Today’s guest post is by JGAPeppercomm account executive, Caitlin Brown.
I simultaneously loved – and despised – my first job (technically I was a babysitter first, but let’s not split hairs). I was 16, and having grown up without ever having household chores, starting a part-time job was painful – I obviously just wanted to hang out with my friends and watch TV.
In order to learn some responsibility, my parents decided I was not allowed to have a cell phone until I could pay for it on my own. Hence, I needed a job, and fast; it was 2006, and I needed that flip phone!
So what did I do? I applied to be a cashier at Wegmans, the best grocery store ever1. You may not think that your first job would have many similarities to your career, but you’d be surprised just what you learn:
Money Management Matters: As I mentioned, I needed a job in order to finally have a cell phone. As a part-time, underage worker, I could legally only work a certain number of hours, and I received minimum wage. Granted, my expenses weren’t out of control, but once I was able to purchase a phone and a cellular plan, I realized I had to keep paying for it – month after month. I quickly learned not to blow my entire paycheck on one trip to the mall, and I began to volunteer for extra shifts when possible.
It’s OK to Ask for Help: Even as a cashier, mistakes happen. Maybe you dropped someone’s fresh-from-the-oven pizza (yep, I did that), are having issues with the scanner/coupons, or someone refuses to give you their ID when they try to purchase beer. Never be afraid to call for a manager, or ask another coworker for help. You are constantly learning on the job and are interacting with others, and another set of eyes and ears can help turn around any sticky situation.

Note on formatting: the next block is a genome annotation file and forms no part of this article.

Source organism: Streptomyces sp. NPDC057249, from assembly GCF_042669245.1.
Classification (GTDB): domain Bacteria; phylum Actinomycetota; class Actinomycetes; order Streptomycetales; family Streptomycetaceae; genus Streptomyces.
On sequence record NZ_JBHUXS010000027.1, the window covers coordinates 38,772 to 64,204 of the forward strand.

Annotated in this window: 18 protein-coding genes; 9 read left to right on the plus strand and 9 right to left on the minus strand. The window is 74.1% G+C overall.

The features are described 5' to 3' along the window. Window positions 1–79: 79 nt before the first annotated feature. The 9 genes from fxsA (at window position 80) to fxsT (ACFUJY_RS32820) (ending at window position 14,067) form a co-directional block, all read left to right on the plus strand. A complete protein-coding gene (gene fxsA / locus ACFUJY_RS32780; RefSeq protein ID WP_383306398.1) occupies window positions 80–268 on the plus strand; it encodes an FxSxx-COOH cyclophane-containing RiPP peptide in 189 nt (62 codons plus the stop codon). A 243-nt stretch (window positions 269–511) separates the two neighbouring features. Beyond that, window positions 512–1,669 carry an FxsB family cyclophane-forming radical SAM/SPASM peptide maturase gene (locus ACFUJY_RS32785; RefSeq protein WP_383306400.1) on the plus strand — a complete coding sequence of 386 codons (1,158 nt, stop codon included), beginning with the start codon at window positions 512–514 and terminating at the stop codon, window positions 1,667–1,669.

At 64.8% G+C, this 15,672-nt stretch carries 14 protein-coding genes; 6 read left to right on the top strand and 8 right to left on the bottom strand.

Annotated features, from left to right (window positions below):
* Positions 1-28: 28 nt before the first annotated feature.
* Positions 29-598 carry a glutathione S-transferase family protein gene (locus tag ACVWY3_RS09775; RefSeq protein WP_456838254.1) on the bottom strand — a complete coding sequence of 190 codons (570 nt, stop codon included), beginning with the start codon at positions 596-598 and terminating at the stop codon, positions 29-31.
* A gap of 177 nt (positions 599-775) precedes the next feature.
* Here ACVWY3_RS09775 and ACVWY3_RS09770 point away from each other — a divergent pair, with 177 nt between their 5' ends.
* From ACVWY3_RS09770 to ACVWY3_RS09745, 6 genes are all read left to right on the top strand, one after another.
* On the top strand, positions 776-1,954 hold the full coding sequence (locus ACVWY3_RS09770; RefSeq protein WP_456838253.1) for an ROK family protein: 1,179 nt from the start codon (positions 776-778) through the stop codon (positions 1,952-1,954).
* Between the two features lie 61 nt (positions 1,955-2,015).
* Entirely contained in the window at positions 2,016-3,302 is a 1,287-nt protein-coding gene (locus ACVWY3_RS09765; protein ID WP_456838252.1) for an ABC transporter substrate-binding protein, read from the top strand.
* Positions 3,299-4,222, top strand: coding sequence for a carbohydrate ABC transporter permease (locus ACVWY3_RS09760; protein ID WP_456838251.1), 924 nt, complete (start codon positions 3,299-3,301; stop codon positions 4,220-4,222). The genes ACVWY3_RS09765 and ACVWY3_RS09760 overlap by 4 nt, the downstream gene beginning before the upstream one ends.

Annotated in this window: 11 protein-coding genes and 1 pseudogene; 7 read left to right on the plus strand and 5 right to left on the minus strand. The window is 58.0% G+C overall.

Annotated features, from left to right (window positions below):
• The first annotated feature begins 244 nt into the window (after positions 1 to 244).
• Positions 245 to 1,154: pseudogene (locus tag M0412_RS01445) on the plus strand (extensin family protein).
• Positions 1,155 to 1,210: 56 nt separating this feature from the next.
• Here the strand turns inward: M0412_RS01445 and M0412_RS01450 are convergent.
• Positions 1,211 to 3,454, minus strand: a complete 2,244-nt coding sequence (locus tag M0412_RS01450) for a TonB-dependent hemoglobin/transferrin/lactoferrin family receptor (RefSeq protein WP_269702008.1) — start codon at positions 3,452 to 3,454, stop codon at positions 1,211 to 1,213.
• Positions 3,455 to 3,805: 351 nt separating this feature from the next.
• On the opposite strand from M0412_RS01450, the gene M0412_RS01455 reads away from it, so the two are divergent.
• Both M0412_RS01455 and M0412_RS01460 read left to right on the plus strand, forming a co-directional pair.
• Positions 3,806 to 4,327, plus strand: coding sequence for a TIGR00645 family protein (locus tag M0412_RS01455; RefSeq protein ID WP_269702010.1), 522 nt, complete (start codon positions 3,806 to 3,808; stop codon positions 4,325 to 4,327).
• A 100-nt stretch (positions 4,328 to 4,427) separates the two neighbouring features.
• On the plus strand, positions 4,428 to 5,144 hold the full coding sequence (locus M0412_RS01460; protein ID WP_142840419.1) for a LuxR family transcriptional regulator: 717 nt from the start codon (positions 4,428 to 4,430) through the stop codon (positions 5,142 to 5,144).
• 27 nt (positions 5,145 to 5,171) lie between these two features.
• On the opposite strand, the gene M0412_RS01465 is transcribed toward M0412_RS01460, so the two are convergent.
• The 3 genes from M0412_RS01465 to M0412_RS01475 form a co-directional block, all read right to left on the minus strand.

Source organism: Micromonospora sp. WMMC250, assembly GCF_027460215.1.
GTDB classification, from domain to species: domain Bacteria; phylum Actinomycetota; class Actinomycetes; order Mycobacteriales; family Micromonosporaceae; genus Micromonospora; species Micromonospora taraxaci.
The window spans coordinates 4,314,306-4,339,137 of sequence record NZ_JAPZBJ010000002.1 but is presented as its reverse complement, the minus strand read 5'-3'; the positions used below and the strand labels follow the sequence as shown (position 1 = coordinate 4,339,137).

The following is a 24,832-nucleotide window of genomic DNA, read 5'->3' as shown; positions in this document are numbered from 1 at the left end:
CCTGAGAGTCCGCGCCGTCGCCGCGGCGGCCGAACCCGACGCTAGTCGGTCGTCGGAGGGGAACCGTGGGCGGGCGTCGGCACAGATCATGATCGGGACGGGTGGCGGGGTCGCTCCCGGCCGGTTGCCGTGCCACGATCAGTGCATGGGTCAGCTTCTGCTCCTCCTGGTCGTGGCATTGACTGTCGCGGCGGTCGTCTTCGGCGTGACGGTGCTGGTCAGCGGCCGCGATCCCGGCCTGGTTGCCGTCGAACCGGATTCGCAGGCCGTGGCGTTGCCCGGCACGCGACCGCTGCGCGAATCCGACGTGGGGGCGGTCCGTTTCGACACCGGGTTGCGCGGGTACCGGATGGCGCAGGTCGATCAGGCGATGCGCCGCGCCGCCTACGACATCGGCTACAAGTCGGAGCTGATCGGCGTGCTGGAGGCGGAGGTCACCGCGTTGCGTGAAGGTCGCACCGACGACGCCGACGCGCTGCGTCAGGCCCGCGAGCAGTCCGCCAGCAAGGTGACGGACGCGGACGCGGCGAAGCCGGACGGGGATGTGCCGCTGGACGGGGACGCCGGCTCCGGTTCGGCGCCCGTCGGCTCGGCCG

No Matter What, Always Smile: When a grocery store is full, you’d be shocked at the fast-paced environment for its employees. As a cashier, you are essentially the face of the store – so turn that frown upside down! This applies for anyone in a client-facing position; even if the customer isn’t always right, being pleasant goes a long way to making yourself and the company look good, and provides the customer with an overall pleasant experience.
1. Do not test Upstate New Yorkers on this; Wegmans is the best, and I stand by it.
As you’re starting off your career and all throughout it mistakes are bound to happen. No matter how hard we try to be perfect, that’s not always going to be the reality. Instead of beating yourself up over a mistake, here’s what I say do instead:
- Treat it as a crisis
- Figure out the quickest way to fix it and do it.
- You want to be able to say, “It’s handled,” as quickly as possible.
- Don’t deny or make excuses
- Refrain from making excuses as to why it happened because that only waste time.
- Instead, state the facts if someone ask and be a part of the solution.
- You’re in the midst of the storm, don’t give up
- You have to make up for the mistake, so fatigue is not an option.
- Get the job done to reverse any of the consequences from the mistake.
- The mistake is fixed, but you’re not done
- Be apologetic, especially when it effects others.
- This may mean an in-person apology or email blast to those team members involved.
- Take ownership for the mistake, reassure the team you’ve learned from it and apologize again.
- Be apologetic, especially when it effects others.
- Dust it off and move on
- You’ve survived the “crisis” and now it’s time to move on.
- Just take note of what you did, learn so the next time you can do better.
Your career is all about learning and evolving and with that comes mistakes. Remember that they’re not the end of the world and remain optimistic that it will be alright.
How have you handled mistakes you have made on the job in the past?